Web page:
Reverse Mortgage Pros and Cons

October 24, 2015 | By admin | Filed in: Uncategorized.

The benefits, disadvantages, pros, and cons of reverse mortgages

Reverse mortgages have been hyped up, but they are in fact an effective financial tool. Like all things in life, Reverse mortgages have pros and cons, benefits/pitfalls, and advantages/disadvantages.

Reverse mortgages a way of getting money from the equity in your home. Unless you’re 62 or over, in order to get cash from your house, you have to sell your house, or use it as collateral for a loan which has to get repaid in monthly installments. On the other hand, one of the pros of reverse mortgages, is that reverse mortgages are a type of loan where the loan amount isn’t repaid as long as the owner of the house is still living inside it. This loan is only repaid when the borrower passes away, or permanently moves out of the house, or if the house is sold. Another pro of reverse mortgages, is that the loan repayment options are flexible: lump sum, monthly payments, or line of credit. There are multiple forms of reverse mortgages, HECM, home equity conversion mortgages and private proprietary reverse mortgages. HECM are the most popular, and are backed by the HUD.

With a reverse mortgage, the older the borrower, the more money the borrower can get. Seniors have to be at least 62 years, but the older they are the more money they can get.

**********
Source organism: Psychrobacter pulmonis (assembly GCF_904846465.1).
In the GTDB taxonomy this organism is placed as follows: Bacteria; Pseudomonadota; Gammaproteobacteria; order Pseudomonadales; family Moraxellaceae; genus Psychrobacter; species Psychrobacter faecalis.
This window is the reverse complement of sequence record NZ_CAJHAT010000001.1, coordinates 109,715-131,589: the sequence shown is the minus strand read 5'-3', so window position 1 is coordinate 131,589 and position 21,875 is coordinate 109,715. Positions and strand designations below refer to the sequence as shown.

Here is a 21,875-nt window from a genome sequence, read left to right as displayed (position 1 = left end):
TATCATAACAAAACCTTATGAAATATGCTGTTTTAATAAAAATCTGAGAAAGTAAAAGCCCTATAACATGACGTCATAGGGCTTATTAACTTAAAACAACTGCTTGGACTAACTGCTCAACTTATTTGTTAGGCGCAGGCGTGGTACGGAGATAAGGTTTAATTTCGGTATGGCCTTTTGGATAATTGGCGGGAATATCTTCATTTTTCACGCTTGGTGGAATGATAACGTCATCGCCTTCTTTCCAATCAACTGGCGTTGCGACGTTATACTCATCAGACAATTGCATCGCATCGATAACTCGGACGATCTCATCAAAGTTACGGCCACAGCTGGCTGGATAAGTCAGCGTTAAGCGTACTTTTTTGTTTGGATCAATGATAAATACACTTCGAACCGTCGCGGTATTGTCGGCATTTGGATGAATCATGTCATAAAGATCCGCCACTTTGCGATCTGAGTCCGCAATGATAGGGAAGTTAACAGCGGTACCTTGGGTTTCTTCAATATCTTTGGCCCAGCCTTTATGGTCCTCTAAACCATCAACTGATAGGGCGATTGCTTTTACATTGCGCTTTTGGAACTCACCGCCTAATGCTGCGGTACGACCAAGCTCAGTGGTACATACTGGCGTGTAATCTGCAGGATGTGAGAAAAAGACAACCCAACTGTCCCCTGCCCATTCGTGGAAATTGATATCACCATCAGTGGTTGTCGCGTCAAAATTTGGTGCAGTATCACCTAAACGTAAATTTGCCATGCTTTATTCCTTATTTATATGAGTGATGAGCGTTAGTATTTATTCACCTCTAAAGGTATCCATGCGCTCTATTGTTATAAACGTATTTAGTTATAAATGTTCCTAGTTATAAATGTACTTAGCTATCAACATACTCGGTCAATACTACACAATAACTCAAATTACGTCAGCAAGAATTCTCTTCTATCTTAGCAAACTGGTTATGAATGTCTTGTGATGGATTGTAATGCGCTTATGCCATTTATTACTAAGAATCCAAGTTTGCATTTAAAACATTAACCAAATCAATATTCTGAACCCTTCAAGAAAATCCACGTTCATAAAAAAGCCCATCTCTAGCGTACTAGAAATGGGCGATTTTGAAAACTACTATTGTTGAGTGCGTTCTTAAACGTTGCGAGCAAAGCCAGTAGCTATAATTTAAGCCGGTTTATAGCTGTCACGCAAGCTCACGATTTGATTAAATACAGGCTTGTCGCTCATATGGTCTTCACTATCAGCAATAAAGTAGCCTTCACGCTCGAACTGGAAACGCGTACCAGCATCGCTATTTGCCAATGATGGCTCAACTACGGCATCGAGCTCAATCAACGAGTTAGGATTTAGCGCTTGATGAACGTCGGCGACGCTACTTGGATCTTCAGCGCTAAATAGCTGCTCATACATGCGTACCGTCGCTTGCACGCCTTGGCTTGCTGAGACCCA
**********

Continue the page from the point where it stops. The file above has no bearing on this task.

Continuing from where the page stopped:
Some Reverse Mortgage Cons

If you take out an HECM reverse mortgage, you have to talk to a counselor, designated by the federal government. If you aren’t careful with reverse mortgages, they can negatively impact your long term planning.  When going through a consultation, you should talk to the counselor about the cons, disadvantages, and pitfalls of reverse mortgages in your own personal case – in addition to the costs and fees.

Some specific cons and disadvantages of reverse mortgages

-It can affect your eligibility for other types of home loans/mortgages

-It will affect the inheritance of your heirs

-The borrower can lose his/her eligibility for medicaid and supplementary security income.

Medicaid and SSI consider loan cash advances as liquid assets when they are kept beyond a month. As a result of this, borrowers will find themselves ineligible for State and Federal benefit programs.

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